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into my face for a moment, he said, "I can read a man's character in his eyes and by the look I see in his face. I know this Bull Plume is tricky, because he cannot look a man straight in the eyes. He is like a crooked stick and his words and his schemes are as many as the branches in yonder thicket. He told you that he has in his possession tribal records handed down to him from his grandfather. This is not true. Bull Plume is a young man. We do
BRINGS-DOWN-THE-SUN.<br> (Eagle feathers fastened<br> on both sides of head.)
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(Eagle feathers fastened
on both sides of head.)

not even know who his father was. I remember him as a small boy. He was so poor he used to walk barefoot behind the travois. When, as a young man, he was gathering together the records he now boasts about to you, he secured the knowledge from me. This same information was given to me by  my father, who was the head chief of the Blackfeet. Bull Plume has lied to you and, if you had gone with him to his camp, he has no records of value to show. Since you were not deceived, and have remained true to me, I now take you as my son, I will be your father in the north, and the people in my camp henceforth will be your brothers and sisters. As long as you remain in my camp, I will give myself up to you and will tell you all the information you may desire

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to know. I also take as my friends your white father and mother who live towards the rising sun. I ask you to send them word that my heart feels good towards them."

After expressing, in a few words, my deep appreciation of his kindness and goodwill, I asked him to tell me about his father, and also about his own life.

His manner was very impressive as he turned and,

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pointing towards the setting sun, addressed me. "The Sun looks down upon us both, sitting here together, and hears everything that we say. I declare, before the Great Mystery in the Sun, that I will tell you nothing but the truth.

"When my father became a man he was named A-pe-so-muckka (Running Wolf). My grandfather, Little Mountain, was once alone in the mountains, when a wolf came to him in a dream saying, 'My son, you have often heard my voice, for I am Running Wolf, the head chief of all the wolves. I run all over the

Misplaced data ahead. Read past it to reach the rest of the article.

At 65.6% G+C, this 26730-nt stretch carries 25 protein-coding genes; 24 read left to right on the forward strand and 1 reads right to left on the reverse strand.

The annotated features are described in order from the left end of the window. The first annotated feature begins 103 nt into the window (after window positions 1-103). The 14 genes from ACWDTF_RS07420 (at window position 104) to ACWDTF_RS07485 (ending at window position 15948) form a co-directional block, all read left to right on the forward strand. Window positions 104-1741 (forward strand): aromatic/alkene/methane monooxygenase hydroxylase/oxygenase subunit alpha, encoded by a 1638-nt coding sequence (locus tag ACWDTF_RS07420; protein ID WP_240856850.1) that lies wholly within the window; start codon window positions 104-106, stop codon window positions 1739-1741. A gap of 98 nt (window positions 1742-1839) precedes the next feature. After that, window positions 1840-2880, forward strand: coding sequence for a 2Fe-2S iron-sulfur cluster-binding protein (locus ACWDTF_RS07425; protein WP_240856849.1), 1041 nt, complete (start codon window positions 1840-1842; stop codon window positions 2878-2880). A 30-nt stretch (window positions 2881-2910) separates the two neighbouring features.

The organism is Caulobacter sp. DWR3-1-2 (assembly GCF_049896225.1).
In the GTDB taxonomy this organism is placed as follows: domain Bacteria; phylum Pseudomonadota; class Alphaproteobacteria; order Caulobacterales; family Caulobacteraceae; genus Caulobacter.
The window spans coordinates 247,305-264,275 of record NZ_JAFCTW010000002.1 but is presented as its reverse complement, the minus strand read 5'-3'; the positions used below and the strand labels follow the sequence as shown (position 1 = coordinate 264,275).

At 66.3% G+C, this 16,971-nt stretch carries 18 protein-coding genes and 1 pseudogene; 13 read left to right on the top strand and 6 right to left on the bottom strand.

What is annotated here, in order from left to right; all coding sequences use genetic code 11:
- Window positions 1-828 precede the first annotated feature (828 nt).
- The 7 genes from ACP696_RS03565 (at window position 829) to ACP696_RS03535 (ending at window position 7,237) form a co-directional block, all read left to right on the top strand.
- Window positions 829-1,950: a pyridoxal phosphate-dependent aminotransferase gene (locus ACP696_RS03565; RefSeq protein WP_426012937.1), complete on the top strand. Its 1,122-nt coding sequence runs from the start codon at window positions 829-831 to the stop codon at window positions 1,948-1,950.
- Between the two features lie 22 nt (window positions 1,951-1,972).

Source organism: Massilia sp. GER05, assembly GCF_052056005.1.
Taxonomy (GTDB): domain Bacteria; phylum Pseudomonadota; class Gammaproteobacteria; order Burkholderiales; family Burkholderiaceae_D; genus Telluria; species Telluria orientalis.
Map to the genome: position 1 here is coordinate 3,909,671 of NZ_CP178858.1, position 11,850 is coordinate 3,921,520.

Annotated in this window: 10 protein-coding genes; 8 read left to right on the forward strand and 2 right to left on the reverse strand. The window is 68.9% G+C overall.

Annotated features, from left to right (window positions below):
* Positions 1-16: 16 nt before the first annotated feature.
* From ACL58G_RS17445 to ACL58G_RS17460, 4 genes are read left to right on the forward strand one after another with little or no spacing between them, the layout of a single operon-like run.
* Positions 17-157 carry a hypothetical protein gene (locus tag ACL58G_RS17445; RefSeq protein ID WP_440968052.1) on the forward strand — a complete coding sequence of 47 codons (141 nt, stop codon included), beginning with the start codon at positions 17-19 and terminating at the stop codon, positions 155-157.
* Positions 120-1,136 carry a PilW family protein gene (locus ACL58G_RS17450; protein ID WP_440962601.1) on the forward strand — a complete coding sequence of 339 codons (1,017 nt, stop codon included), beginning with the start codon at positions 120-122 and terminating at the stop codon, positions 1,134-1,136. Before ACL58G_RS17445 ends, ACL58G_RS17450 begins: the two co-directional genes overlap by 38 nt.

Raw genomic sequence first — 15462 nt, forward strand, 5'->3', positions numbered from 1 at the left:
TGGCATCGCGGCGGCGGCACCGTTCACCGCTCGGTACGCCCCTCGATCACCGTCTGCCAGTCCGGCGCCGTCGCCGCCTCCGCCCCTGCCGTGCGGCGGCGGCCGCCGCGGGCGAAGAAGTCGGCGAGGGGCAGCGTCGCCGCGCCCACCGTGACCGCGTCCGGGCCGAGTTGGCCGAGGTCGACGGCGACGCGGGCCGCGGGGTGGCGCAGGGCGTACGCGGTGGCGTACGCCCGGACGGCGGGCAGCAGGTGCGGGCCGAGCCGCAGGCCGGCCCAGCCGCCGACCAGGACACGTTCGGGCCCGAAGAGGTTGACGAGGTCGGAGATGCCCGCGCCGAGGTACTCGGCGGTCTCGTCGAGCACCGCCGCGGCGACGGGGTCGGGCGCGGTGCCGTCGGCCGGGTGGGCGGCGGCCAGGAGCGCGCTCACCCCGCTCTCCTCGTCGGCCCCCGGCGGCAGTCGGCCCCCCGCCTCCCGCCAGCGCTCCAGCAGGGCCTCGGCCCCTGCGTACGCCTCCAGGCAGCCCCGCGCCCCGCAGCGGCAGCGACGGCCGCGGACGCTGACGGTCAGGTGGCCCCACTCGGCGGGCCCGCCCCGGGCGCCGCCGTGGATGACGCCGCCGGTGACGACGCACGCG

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country. My tracks are to be found everywhere, and I will always continue to wander. If you should ever have sons, name one of them Running Wolf after me. If he should have a son, let the name be handed down. All of your descendants, who bear my name, will be blessed with long life.' I was the only one of my father's sons to be named Running Wolf, and I in turn have given this name to my son whose tipi stands there next to mine. My father was the third son, and I will relate the events, which proved that he was worthy to bear the name of Running Wolf.

"When he was a boy fifteen years old, he was watching a large war party, of which his two older brothers were members, making ready to start on an expedition against the Snake (Shoshone) Indians. They rode to my grandfather's big lodge, in the centre of the camp, dressed in war clothes, and with horses painted, singing a wolf song and beating time on their parfleches. When they finished their song with the wolf-howl, Little Mountain directed his wives to go out and join them in another song, that their expedition might be successful. After smoking a pipe with their head chief, they marched four times around the camp circle, stopping to sing at the four largest tipis, located towards the four main directions (cardinal points). They then dispersed, and after saying farewell to their friends and families, started for the south. All these preparations were very thrilling to my father, and, as they rode away, he longed to accompany them, but he well knew that they would say he was too young. After the war party had gone, young Running Wolf secured his father's rifle, making the excuse that he was going on a hunt. Instead, he circled around, and, by fast riding, finally overtook them. The war-chief was not